Special Talk

  • Gates Hillman Centers
  • ASA Conference Room 6115
  • Postdoc
  • Department of Electrical Engineering and Computer Sciences
  • University of California at Berkeley

Towards scalable program synthesis

The automatic generation of programs from non-executable specifications would have a tremendous impact on software engineering, and in particular would help to tackle security problems. However, with program synthesis methods being limited to a few lines of code at a time, we are still far away from usefulness. In this talk I will discuss fundamental problems with existing program synthesis algorithms, such as enumerative program synthesis and CEGIS, and suggest a new algorithmic principle to overcome these problems. For that we will resort to a simplified setting, quantified Boolean formulas (QBFs), where the suggested algorithm already significantly improves over the state of the art in terms of the number of solved instances, solving time, and the size of certificates. In the last part of the talk I will present some initial, promising experiments for program synthesis.

Markus N. Rabe is a postdoc at UC Berkeley, where he works with Prof. Sanjit Seshia. In his research he focuses on the fundamental aspects of program synthesis and security. His recent works include a completely new approach to quantifier elimination that tackles the scalability problem of program synthesis and an approximate probabilistic optimization algorithm to find inputs to programs that cause a worst-case leakage. In his PhD at Saarland University under the supervision of Prof. Bernd Finkbeiner he developed HyperLTL, a temporal logic capable of expressing a wide range of properties from information-flow control, and new model checking algorithms to automatically check information-flow properties for complex hardware systems.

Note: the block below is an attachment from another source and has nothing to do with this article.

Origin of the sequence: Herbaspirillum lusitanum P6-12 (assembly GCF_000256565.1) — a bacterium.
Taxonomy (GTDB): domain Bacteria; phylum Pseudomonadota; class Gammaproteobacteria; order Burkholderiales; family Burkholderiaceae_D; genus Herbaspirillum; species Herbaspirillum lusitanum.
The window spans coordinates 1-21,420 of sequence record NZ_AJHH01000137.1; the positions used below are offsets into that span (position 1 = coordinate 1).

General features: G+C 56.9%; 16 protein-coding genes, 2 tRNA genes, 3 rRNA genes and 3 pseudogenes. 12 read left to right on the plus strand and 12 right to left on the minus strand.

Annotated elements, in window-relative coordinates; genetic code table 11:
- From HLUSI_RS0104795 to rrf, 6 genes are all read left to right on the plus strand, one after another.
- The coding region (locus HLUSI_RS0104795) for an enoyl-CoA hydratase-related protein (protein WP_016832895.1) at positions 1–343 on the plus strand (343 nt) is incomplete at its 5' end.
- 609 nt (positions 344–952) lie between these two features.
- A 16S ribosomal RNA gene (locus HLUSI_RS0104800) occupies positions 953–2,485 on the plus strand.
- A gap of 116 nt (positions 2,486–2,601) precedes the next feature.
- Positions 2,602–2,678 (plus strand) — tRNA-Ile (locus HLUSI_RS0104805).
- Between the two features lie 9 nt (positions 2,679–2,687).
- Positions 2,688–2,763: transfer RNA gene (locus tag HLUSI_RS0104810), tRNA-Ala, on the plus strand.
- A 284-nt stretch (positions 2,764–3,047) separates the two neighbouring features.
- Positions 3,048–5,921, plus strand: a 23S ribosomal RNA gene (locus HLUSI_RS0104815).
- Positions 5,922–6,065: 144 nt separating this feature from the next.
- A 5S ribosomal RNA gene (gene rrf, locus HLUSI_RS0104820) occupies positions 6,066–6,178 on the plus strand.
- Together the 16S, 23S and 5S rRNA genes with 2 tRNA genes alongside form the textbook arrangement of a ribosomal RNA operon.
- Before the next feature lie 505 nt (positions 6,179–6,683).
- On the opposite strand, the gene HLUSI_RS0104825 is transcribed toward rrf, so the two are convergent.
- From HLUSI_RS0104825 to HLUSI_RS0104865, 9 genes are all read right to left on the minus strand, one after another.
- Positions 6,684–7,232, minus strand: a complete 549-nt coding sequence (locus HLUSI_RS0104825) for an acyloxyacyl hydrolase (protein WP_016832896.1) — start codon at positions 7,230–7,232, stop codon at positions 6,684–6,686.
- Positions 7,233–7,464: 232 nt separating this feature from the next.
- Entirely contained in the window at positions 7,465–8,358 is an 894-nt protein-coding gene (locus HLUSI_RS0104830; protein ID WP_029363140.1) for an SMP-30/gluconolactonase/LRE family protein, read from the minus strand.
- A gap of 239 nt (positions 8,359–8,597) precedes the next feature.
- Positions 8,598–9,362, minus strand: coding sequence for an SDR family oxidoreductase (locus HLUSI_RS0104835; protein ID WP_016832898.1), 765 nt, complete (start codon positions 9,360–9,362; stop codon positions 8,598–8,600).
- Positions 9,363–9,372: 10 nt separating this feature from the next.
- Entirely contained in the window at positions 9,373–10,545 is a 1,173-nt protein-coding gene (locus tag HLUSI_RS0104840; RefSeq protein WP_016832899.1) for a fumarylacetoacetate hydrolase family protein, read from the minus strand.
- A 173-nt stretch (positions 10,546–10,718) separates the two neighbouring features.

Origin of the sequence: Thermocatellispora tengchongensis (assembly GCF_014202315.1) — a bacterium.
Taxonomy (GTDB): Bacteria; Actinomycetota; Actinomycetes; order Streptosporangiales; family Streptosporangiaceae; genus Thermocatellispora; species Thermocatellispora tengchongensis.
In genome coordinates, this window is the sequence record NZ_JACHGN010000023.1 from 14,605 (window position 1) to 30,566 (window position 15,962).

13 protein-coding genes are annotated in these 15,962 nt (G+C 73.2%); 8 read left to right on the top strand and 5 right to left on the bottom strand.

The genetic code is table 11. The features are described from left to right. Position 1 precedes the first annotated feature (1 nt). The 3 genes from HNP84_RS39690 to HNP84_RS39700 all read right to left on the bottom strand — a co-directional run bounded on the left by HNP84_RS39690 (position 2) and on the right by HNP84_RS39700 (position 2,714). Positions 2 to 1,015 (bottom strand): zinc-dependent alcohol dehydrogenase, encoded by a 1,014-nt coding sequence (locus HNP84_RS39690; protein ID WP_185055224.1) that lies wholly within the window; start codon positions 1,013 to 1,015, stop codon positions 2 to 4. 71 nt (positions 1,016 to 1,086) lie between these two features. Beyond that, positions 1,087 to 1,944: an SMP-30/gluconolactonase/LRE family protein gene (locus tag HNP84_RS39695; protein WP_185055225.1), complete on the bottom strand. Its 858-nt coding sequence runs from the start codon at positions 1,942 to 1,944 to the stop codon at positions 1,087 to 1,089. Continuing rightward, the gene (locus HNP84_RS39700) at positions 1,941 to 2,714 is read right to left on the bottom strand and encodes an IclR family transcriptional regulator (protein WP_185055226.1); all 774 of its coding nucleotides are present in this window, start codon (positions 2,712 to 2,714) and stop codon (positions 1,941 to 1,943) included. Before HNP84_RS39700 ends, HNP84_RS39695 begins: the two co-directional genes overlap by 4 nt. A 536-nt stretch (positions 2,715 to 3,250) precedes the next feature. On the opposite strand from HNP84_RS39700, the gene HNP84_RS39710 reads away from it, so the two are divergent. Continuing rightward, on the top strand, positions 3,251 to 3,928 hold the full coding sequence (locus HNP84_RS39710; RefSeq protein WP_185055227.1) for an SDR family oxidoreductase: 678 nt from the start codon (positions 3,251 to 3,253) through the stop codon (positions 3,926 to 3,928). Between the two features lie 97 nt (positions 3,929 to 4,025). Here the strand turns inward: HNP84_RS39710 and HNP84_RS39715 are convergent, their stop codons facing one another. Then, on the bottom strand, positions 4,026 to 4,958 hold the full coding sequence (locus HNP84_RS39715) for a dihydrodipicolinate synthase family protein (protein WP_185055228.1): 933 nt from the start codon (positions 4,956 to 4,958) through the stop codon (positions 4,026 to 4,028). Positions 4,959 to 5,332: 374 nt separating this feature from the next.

Faculty Host: Jean Yang